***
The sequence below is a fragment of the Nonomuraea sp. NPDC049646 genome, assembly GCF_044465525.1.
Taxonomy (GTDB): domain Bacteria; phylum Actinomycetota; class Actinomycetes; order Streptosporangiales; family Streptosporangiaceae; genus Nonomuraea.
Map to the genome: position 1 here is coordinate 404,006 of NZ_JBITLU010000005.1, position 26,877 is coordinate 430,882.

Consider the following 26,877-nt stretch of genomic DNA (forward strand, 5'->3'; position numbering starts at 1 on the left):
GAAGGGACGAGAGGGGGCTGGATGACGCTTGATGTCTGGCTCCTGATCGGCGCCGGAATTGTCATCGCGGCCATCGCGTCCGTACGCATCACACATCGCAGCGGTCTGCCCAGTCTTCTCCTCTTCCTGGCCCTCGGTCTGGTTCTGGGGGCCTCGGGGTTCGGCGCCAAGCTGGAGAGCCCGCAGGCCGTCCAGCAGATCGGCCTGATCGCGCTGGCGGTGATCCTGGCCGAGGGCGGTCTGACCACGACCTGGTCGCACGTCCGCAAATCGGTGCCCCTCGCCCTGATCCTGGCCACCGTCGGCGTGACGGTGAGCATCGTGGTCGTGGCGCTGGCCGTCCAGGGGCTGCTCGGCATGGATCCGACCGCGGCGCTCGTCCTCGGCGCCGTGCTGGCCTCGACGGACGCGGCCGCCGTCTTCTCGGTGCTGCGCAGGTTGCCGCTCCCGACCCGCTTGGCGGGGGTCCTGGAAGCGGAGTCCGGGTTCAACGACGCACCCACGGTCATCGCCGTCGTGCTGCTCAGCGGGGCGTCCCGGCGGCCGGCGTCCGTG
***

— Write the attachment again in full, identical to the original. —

The sequence below is a fragment of the Nonomuraea sp. NPDC049646 genome, assembly GCF_044465525.1.
Taxonomy (GTDB): domain Bacteria; phylum Actinomycetota; class Actinomycetes; order Streptosporangiales; family Streptosporangiaceae; genus Nonomuraea.
Map to the genome: position 1 here is coordinate 404,006 of NZ_JBITLU010000005.1, position 26,877 is coordinate 430,882.

Consider the following 26,877-nt stretch of genomic DNA (forward strand, 5'->3'; position numbering starts at 1 on the left):
GAAGGGACGAGAGGGGGCTGGATGACGCTTGATGTCTGGCTCCTGATCGGCGCCGGAATTGTCATCGCGGCCATCGCGTCCGTACGCATCACACATCGCAGCGGTCTGCCCAGTCTTCTCCTCTTCCTGGCCCTCGGTCTGGTTCTGGGGGCCTCGGGGTTCGGCGCCAAGCTGGAGAGCCCGCAGGCCGTCCAGCAGATCGGCCTGATCGCGCTGGCGGTGATCCTGGCCGAGGGCGGTCTGACCACGACCTGGTCGCACGTCCGCAAATCGGTGCCCCTCGCCCTGATCCTGGCCACCGTCGGCGTGACGGTGAGCATCGTGGTCGTGGCGCTGGCCGTCCAGGGGCTGCTCGGCATGGATCCGACCGCGGCGCTCGTCCTCGGCGCCGTGCTGGCCTCGACGGACGCGGCCGCCGTCTTCTCGGTGCTGCGCAGGTTGCCGCTCCCGACCCGCTTGGCGGGGGTCCTGGAAGCGGAGTCCGGGTTCAACGACGCACCCACGGTCATCGCCGTCGTGCTGCTCAGCGGGGCGTCCCGGCGGCCGGCGTCCGTG